Lecture 3: Chapters 2-3 - Exchange and Money from Raya Dunavevskaya's Outline of Marx’s Capital Volume I.
Lecture 3: Chapters 2-3 Exchange and Money
Part I, Chapters 2 and 3
Exchange and Money
Marx now deals with “Exchange”: “It is plain that commodities cannot go to market and make exchanges of their own account. We must therefore have recourse to their guardians who are also their owners. They must, therefore, mutually recognise in each other the right of private proprietors. This juridical relation, which thus expresses itself in a contract, whether such contract be part of a developed legal system or not. is a relation between two wills, and is but the reflex of the real economical relation between the two.” (p. 178)
Marx next considers “Money, or the Circulation of Commodities,” the concluding chapter in Part I. Here he deals with the two aspects of money: (1) as a measure of value, and (2) as a standard of price. “As measure of value and as standard of price, money has two entirely different functions to perform. It is the measure of value as it is the socially recognised incarnation of human labour; it is the standard of price inasmuch as it is a fixed weight of metal. As the measure of value it served to convert the values of all the manifold commodities into prices, into imaginary quantities of gold as the standard of price it measures those quantities of gold.” (192)
Before analyzing the formula, C-M-C,(commodity, money, commodity) let us observe the all-important concept of “socially-necessary labor time,” in its relationship to the total labor time of a community and as reflected in the market sale. After establishing the fact that the price “is merely the money-name of the quantity of social labor realised in his commodity” (p. 202) Marx proceeds to cite an example where, “without the leave, and behind the back, of our weaver, the old fashioned mode of weaving undergoes a change. The labor time that yesterday was without doubt socially necessary to the production of a yard of linen, ceases to be so today, a fact which the owner of the money is only too eager to prove from the prices quoted by our friend’s competitors...Lastly, suppose that every piece of linen in the market contains no more labor time than is socially necessary. In spite of all this, all these pieces taken as a whole, may have bad superfluous labor time spent on them. If the market cannot stomach the whole quantity at the normal price of two shillings a yard this proves that too great a portion of the total labour of the community has been expended in the form of weaving.” (p. 202)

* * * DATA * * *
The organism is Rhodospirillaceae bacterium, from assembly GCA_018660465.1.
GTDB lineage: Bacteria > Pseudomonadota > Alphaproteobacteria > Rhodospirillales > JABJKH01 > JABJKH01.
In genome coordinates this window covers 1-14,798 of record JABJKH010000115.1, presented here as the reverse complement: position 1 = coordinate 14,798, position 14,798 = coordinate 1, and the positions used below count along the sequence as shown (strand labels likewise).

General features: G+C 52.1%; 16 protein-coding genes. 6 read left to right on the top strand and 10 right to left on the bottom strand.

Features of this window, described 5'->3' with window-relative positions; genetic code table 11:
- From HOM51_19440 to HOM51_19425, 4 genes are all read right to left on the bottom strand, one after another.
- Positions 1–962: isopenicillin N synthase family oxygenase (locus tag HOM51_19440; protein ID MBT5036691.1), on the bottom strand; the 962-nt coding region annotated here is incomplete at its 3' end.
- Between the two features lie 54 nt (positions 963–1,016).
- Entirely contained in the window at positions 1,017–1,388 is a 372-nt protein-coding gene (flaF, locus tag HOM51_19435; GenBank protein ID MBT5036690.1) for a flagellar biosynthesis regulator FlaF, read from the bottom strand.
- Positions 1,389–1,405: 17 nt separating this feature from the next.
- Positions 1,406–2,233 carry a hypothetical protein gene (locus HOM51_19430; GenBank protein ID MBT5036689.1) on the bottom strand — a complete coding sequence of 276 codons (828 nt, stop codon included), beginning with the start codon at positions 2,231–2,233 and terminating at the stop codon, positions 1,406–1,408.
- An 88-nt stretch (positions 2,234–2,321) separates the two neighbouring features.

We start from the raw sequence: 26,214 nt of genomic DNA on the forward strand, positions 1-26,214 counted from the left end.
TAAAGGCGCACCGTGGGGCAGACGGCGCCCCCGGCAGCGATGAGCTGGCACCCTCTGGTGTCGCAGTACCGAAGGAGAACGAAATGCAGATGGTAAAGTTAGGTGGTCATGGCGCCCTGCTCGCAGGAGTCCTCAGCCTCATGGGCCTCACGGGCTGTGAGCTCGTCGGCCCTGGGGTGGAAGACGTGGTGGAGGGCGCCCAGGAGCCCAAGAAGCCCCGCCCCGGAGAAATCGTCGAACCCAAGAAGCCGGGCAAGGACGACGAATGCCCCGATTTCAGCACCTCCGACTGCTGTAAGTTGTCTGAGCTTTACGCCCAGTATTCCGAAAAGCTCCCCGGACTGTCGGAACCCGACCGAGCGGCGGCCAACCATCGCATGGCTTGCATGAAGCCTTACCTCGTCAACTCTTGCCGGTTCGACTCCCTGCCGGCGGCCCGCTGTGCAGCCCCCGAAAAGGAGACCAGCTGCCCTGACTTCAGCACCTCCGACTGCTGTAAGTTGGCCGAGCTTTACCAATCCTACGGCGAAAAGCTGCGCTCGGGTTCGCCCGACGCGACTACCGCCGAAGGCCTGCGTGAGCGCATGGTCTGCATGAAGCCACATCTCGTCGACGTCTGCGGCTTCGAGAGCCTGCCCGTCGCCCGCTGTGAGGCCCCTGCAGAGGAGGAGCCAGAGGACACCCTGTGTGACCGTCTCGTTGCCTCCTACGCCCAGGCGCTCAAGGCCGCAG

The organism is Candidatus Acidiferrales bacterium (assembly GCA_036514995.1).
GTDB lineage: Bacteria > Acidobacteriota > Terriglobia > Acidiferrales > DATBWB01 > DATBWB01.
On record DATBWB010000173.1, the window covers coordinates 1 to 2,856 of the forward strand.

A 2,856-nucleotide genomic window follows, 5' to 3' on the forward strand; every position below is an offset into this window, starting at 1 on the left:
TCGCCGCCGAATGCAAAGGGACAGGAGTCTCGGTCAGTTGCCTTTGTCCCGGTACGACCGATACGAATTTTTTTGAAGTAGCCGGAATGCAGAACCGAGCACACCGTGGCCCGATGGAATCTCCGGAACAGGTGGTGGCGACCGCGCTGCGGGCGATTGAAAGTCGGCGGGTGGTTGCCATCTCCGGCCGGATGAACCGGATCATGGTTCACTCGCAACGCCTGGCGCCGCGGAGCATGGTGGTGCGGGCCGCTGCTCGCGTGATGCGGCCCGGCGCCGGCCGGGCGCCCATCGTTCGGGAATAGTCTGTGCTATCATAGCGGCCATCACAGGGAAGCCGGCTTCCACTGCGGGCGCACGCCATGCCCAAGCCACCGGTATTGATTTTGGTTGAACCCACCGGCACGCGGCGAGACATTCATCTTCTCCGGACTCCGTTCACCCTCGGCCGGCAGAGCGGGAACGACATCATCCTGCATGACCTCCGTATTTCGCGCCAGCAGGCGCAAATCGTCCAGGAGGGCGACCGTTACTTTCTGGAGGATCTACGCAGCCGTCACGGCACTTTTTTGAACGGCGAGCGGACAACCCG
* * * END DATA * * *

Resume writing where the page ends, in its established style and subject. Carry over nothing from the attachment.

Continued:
Just as the emphasis here is laid on the socially necessary labor time and not on the market, so the stress, in the question of the formula for the circulation of commodities, is put on the commodity, and not on the money: “...the result brought about by the circulation of commodities, namely, the replacing of one commodity by another take the appearance of having been effected not by means of the change of form of the commodities but rather by the money acting as a medium of circulation... Hence, although the movement of money is merely the expression of the circulation of commodities, yet the contrary appears to be the actual fact, and the circulation of commodities seem to be the result of the movement of money.” (p. 211-2)
Purchase. Sales and Grisly
Furthermore, the formula, C-M-C, expresses two separate acts – C-M and M-C; hence, there is an interval of time between selling the commodity for money and using the money to buy another commodity. If the split between sale and purchase is too great these two antithetical acts may produce a crisis. Marx points out that this money crisis only reflects the deeper, underlying contradiction between use-value and value: